Consumers who are concerned about using their money to make positive choices may boycott certain companies or purchase products only from those companies whose philosophies align with their values. And this is good.
However, many consumers are unaware of how powerful a tool ethical and sustainable development is in shifting the mindset and direction of a company.
Jessica Ground, global head of stewardship for Schroders considers sustainable investing the “3rd dimension” in investing in addition to “risk and return.”
Based upon her 20 years of investing experience, she notes that firms incorporating strong ESG principles make superior long term holdings. She supports this by pointing out that, according to data from the S&P 500, the average tenure of companies has dropped from 50 years to 15.
This means that if companies plan to be around for more than 15 years, they must take a long term view of sustainability. However, in order to do ESG properly, companies must do more than just “tick a box.” They must engage in fundamental analysis and focus on material issues.
As an example, she says that while it may be less important for a newspaper company to have a climate change policy, it is incredibly important for mining companies to have one.
Investors are becoming more demanding about seeing more than returns. They want to see what the impact of the investments are.
“Things like inequality and climate change are creating a really challenging backdrop for companies and investments to operate. If you’re going to be successful in allocating capital in a forward looking way, then you’re going to need to take these into account…and you’re going to need to hold your investments to account over these things and make sure that they are really incorporated.” – Jessica Ground
This year has seen some big ESG moves from some not so small institutions that prove ESG now has a formal seat at the investing table. Some notables:
- Japan’s $1.37 trillion Government Pension Investment Fund (GPIF) partnered with world bank to commit more capital to ESG strategies.
- Quebec’s $286.5 billion Caisse de dépôt et placement du Québec (CDPQ) announced a CAD $6 billion commitment to low-carbon investments by 2020.
- McKnight Foundation, already an ESG player, increased its allocation to its Global Equity Fund to $75 million (up from $25m) after the strategy returned 17.3% annualized versus the MSCI World benchmark of 6.6%.
- Georgetown University’s $1.5 billion endowment approved a Social Responsible Investing Policy that includes the incorporation of ESG factors into its evaluation of direct investments and external investment managers.
- University of California Regents announced the formalization of ESG considerations within its $100 billion investment policy, with $1 billion committed to climate change.
- Goldman Sachs’ ESG assets increased to more than $10 billion from $500 million over the past two years after acquiring Imprint Capital, an ESG and impact investing advisory firm, in 2015. Imprint Capital has collaborated on a $2 billion low-carbon equity strategy for the $197.1 billion New York State Common Retirement Fund.
- Nuveen, the investment arm of TIAA Global Asset Management, one of the world’s largest asset managers, $850 billion, introduced an ESG-oriented US bond exchange-trade fund to its product offerings.
- BlackRock hired a former adviser to President Obama’s administration on climate change to head its sustainable investing efforts.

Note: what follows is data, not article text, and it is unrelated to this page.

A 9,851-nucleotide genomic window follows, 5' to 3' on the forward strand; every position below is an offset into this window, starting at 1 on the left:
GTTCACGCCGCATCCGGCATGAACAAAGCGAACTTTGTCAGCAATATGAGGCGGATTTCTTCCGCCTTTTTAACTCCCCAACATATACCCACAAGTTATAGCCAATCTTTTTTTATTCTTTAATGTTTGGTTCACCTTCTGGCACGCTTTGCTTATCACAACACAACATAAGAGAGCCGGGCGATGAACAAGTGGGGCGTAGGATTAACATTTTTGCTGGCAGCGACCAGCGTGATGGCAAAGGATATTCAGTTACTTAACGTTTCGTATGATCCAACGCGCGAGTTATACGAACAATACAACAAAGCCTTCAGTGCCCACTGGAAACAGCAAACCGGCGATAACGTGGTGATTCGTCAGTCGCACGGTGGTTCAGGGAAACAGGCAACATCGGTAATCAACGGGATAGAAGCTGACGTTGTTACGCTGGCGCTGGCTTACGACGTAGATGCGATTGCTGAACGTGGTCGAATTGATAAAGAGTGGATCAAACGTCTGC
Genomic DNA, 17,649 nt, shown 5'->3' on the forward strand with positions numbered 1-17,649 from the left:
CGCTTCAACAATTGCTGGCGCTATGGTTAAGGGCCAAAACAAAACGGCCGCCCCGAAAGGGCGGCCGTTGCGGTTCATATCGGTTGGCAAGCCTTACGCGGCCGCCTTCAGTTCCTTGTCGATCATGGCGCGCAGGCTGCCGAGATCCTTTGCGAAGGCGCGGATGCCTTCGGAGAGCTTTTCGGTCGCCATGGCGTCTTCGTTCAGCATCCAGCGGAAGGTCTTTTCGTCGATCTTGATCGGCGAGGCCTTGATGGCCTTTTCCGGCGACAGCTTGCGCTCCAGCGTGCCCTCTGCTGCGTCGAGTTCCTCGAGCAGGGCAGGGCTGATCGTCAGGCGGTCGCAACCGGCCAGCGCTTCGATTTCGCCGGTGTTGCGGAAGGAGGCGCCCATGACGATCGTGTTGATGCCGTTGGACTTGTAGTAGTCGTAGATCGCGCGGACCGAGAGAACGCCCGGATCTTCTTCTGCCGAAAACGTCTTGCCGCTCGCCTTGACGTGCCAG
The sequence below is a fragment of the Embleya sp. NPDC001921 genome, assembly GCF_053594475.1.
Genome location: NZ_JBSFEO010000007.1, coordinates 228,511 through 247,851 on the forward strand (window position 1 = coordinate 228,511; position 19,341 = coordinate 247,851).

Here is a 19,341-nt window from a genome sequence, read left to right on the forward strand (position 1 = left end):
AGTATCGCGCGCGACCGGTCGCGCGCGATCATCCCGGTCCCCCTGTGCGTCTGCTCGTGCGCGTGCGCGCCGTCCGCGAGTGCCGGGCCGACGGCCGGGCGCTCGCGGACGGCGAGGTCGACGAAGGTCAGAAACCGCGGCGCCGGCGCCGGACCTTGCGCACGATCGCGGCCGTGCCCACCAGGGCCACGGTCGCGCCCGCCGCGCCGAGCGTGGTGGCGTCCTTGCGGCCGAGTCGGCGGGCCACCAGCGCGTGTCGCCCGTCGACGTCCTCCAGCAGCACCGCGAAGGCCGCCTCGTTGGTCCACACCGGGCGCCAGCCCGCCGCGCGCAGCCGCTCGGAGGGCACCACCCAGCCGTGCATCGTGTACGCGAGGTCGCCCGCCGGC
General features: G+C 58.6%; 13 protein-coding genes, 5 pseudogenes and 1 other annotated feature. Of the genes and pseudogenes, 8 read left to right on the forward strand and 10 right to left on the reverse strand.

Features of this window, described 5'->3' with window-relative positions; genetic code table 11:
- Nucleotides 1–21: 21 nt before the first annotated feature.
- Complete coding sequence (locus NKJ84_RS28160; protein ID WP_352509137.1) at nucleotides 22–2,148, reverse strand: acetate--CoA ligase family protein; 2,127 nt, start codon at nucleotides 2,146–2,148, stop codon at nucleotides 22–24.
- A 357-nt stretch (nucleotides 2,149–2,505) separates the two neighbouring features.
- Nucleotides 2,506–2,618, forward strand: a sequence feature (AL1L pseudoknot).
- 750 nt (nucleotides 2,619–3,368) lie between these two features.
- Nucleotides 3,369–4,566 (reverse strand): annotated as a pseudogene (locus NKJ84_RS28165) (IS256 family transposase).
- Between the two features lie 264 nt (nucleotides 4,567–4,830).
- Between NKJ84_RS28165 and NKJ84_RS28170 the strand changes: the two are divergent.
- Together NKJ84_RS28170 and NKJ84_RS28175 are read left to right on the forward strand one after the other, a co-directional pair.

- MSCI, a provider of research-based indexes and analytics, launched MSCI Factor ESG Target Indexes, to help investors integrate ESG considerations within factor investing.
“ESG investing now has a formal, undeniable seat at the investment table,” Jamie Kramer, J.P. Morgan Asset Management.
An analysis of more than 300 of the world’s largest companies by the Boston Consulting Group this month revealed that companies with a more ethical approach make bigger profits and are valued more highly than competitors.
- Oil and Gas: The valuation premium for those companies that combat corruption, and have better environment policies and safety processes, is up one fifth over those companies that do not.
- Pharmaceutical: The cash operating profit margin for companies that incorporate ESG strategies is up 8% over those that do not.
The push for socially responsible initiatives is resulting in more transparency and better data that makes it easier to measure the impact of ESG issues.
“You are seeing that investors and regulators are requiring more data and there are a number of initiatives out there, so companies are getting better at disclosing information,” Wendy Woods, Boston Consulting Group.
Companies with a more ethical approach make bigger profits and are valued more highly than competitors.
As more and more transparency is demanded by investors and regulators, Weinstein moments, amongst other scandals, may exist solely in history. We can only hope.
Or, better yet, we can take financial actions to ensure it.
According to the The GIIN’s 2017 Annual Impact Investor Survey, there are currently nearly 114 billion assets under management in the impact investing space.
As the market for socially responsible, ESG and impact driven companies continues to expand, more venture capitalists and entrepreneurs seeking to make an impact with their investments are faced with a variety of new challenges. These can range from how to properly incorporate their company, to understanding the methods of an impact investment transaction.
Founded in 2010, RPCK is a law firm that offers guidance to individuals looking to successfully launch impact-driven businesses and investments. RPCK works closely with their clients to help structure and execute capital investments into companies, organizations, and funds, with the intention of generating social and environmental impact alongside a financial return.